This kind of support worker shouldn’t be confused with the respectful and brilliant kind of worker who asks someone how they would like to be supported: would they like them to dance with them or give them some space while they dance with their mates? They instinctively know the empowering way to work in this kind of situation. They’re not too hard to spot though, they won’t be on their phone, they’ll be chatting to somebody else. They are exactly like the ‘Party Starter’ in their attitude to their work.

5) The party starter support worker

These are the best kind of support workers, the kind that add hugely to any event. They’re there in the moment to do whatever it takes to make sure the person they are supporting is going to have a great time. They don’t look at their mobile phones, they’re there in the moment dedicated to ensuring that the person they’re supporting has a great time and they also take time to find out how someone wants to spend their evening.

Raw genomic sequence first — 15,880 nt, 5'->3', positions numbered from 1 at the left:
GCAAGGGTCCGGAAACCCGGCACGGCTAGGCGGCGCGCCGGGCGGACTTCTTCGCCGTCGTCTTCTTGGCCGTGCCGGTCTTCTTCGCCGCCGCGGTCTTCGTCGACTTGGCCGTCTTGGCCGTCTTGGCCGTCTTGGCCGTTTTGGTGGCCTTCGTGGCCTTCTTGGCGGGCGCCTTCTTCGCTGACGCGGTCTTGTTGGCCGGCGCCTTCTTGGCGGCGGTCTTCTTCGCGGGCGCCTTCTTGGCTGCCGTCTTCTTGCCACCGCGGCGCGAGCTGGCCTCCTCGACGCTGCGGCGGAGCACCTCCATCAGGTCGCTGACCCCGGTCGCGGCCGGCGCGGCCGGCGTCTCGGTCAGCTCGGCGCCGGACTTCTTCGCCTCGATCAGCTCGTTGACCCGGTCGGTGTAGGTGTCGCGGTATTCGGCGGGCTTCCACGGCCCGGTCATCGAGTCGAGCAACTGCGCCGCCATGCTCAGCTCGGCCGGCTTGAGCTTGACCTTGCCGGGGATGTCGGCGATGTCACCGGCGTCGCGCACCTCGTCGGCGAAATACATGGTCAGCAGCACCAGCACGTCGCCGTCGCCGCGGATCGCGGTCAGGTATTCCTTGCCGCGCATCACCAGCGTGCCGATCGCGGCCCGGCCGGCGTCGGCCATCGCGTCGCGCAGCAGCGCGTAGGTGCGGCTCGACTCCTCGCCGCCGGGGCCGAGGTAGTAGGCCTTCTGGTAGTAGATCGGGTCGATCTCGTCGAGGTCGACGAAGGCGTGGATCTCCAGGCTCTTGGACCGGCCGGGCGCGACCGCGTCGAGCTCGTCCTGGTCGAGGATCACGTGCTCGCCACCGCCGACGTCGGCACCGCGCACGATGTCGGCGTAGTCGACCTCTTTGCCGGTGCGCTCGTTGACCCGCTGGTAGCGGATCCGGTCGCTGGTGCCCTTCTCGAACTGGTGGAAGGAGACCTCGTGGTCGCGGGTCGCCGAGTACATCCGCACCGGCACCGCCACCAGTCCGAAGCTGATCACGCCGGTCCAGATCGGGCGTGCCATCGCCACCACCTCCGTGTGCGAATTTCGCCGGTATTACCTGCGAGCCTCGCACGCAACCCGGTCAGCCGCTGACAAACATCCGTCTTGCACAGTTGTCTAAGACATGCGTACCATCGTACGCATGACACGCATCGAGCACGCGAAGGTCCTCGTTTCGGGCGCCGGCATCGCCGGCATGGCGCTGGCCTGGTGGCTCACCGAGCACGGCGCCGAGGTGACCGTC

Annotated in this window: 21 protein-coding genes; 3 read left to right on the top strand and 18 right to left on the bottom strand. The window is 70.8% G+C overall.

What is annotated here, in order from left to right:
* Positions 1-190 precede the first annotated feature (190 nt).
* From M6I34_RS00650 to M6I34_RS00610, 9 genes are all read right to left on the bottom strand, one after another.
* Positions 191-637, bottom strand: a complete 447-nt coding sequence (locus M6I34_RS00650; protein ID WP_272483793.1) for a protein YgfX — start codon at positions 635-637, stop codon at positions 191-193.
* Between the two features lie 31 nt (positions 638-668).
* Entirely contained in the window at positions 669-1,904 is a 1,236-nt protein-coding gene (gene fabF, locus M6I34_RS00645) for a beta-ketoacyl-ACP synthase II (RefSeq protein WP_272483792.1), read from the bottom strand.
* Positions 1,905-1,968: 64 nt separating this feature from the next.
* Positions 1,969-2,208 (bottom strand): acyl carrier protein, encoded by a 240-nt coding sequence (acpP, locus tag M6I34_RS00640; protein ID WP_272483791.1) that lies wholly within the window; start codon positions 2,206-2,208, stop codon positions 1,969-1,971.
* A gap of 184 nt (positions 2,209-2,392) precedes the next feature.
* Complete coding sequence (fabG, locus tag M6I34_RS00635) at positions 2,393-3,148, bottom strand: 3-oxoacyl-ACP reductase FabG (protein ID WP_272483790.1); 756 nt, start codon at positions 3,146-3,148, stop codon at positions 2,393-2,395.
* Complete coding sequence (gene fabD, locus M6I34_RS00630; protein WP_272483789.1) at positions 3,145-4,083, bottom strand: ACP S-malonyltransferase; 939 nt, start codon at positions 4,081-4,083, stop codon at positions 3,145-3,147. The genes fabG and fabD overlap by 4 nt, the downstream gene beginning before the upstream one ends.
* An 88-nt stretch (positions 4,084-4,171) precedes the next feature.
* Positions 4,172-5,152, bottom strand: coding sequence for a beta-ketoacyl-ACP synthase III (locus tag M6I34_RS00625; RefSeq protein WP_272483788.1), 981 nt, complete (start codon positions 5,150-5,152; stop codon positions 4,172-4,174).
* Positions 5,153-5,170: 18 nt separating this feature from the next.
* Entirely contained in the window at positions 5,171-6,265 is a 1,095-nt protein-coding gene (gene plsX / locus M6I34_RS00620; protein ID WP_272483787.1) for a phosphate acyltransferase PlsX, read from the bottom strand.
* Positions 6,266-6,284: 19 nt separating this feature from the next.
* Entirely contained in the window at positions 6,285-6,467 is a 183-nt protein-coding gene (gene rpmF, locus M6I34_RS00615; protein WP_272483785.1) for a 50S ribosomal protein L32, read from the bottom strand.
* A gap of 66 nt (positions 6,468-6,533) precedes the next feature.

These are the support workers who are full of energy and love their work, they support people to get up dancing and are there until it’s time to go, and offer that choice to the person they’re supporting.

Typically they’re also supported by a great manager who leads by example and creates a positive culture in the team, and consequently staff are happy to go they extra mile in their work and totally get what the point of their job is.

6) The unknown support worker

I can’t write much about these as they’re never there. We know they must exist but their existence also remains something of a mystery. What do they do? How do they think? We’d love to know.

Real choices

Without labouring the point too much it’s all about support workers who are able to offer people real choices, and deliver on those choices. And that’s the point of Stay Up Late – it’s about promoting those choices but we reckon that if you don’t get to choose what time you go to bed you probably don’t get to make a lot of choices about the other ways in which you live your life.